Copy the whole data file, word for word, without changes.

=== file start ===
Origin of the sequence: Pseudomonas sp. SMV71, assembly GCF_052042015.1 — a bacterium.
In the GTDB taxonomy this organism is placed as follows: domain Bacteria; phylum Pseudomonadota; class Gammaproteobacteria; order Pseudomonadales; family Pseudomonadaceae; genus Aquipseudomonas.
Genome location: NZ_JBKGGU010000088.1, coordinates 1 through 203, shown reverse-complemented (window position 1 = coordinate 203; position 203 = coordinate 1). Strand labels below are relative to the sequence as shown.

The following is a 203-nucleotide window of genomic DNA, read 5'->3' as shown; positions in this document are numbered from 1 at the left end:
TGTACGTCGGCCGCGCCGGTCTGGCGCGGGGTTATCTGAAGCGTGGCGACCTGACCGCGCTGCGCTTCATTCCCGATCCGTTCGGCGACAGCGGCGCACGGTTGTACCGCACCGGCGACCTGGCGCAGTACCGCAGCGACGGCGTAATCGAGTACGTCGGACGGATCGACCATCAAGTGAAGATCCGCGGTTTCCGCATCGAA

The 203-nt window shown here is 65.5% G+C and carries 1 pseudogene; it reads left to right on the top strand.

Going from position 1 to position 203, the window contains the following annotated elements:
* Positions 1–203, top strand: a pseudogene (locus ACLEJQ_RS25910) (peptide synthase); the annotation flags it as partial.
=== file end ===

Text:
Origin of the sequence: Pseudomonas sp. SMV71, assembly GCF_052042015.1 — a bacterium.
In the GTDB taxonomy this organism is placed as follows: domain Bacteria; phylum Pseudomonadota; class Gammaproteobacteria; order Pseudomonadales; family Pseudomonadaceae; genus Aquipseudomonas.
Genome location: NZ_JBKGGU010000088.1, coordinates 1 through 203, shown reverse-complemented (window position 1 = coordinate 203; position 203 = coordinate 1). Strand labels below are relative to the sequence as shown.

The following is a 203-nucleotide window of genomic DNA, read 5'->3' as shown; positions in this document are numbered from 1 at the left end:
TGTACGTCGGCCGCGCCGGTCTGGCGCGGGGTTATCTGAAGCGTGGCGACCTGACCGCGCTGCGCTTCATTCCCGATCCGTTCGGCGACAGCGGCGCACGGTTGTACCGCACCGGCGACCTGGCGCAGTACCGCAGCGACGGCGTAATCGAGTACGTCGGACGGATCGACCATCAAGTGAAGATCCGCGGTTTCCGCATCGAA

The 203-nt window shown here is 65.5% G+C and carries 1 pseudogene; it reads left to right on the top strand.

Going from position 1 to position 203, the window contains the following annotated elements:
* Positions 1–203, top strand: a pseudogene (locus ACLEJQ_RS25910) (peptide synthase); the annotation flags it as partial.